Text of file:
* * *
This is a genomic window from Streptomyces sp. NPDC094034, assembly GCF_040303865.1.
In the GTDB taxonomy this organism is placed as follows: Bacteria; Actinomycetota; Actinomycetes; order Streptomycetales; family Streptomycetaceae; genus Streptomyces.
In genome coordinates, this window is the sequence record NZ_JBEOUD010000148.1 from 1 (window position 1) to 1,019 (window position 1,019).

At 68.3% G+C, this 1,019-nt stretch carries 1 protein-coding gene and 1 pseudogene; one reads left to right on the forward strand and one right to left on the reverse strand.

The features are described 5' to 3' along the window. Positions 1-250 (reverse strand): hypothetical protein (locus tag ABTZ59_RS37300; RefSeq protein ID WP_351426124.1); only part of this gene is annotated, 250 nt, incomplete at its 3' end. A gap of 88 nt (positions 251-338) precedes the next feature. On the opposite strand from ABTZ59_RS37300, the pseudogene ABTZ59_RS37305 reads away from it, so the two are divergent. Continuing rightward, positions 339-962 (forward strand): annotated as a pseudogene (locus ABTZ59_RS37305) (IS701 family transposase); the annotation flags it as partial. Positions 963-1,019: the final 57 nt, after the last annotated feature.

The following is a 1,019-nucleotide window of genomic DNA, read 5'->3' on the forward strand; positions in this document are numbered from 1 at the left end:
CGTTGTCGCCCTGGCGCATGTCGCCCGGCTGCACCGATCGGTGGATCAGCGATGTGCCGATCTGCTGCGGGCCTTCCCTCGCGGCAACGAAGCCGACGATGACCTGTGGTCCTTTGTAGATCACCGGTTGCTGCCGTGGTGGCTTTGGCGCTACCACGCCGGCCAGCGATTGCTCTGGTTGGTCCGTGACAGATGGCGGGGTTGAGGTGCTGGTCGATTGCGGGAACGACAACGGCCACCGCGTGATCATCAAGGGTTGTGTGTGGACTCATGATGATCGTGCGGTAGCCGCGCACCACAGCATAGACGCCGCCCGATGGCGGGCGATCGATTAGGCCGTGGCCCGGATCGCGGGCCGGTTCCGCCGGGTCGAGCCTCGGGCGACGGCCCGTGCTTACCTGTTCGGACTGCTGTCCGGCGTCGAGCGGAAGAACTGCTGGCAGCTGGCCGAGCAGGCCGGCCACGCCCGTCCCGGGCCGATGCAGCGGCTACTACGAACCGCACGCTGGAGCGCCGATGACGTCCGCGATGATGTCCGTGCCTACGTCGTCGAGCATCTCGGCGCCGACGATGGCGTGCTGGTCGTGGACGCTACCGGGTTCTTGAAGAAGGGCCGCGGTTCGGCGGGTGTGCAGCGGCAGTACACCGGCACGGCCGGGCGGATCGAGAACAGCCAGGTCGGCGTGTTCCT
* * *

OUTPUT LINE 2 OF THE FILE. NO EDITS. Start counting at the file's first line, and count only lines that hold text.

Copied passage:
In the GTDB taxonomy this organism is placed as follows: Bacteria; Actinomycetota; Actinomycetes; order Streptomycetales; family Streptomycetaceae; genus Streptomyces.